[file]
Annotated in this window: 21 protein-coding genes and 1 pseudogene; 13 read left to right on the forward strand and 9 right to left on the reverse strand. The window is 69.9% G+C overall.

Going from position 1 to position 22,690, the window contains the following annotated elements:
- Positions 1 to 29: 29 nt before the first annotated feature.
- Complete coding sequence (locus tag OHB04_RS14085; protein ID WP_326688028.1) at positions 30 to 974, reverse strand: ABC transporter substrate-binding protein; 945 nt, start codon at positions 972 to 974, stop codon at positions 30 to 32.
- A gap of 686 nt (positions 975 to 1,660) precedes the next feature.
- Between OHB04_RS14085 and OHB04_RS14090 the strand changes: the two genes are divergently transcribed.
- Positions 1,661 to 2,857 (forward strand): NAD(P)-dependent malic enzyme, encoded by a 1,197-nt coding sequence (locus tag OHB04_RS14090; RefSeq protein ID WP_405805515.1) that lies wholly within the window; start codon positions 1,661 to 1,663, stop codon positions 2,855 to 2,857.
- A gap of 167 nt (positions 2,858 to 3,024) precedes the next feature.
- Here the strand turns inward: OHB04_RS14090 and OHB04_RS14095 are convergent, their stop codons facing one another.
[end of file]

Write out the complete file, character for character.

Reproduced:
Annotated in this window: 21 protein-coding genes and 1 pseudogene; 13 read left to right on the forward strand and 9 right to left on the reverse strand. The window is 69.9% G+C overall.

Going from position 1 to position 22,690, the window contains the following annotated elements:
- Positions 1 to 29: 29 nt before the first annotated feature.
- Complete coding sequence (locus tag OHB04_RS14085; protein ID WP_326688028.1) at positions 30 to 974, reverse strand: ABC transporter substrate-binding protein; 945 nt, start codon at positions 972 to 974, stop codon at positions 30 to 32.
- A gap of 686 nt (positions 975 to 1,660) precedes the next feature.
- Between OHB04_RS14085 and OHB04_RS14090 the strand changes: the two genes are divergently transcribed.
- Positions 1,661 to 2,857 (forward strand): NAD(P)-dependent malic enzyme, encoded by a 1,197-nt coding sequence (locus tag OHB04_RS14090; RefSeq protein ID WP_405805515.1) that lies wholly within the window; start codon positions 1,661 to 1,663, stop codon positions 2,855 to 2,857.
- A gap of 167 nt (positions 2,858 to 3,024) precedes the next feature.
- Here the strand turns inward: OHB04_RS14090 and OHB04_RS14095 are convergent, their stop codons facing one another.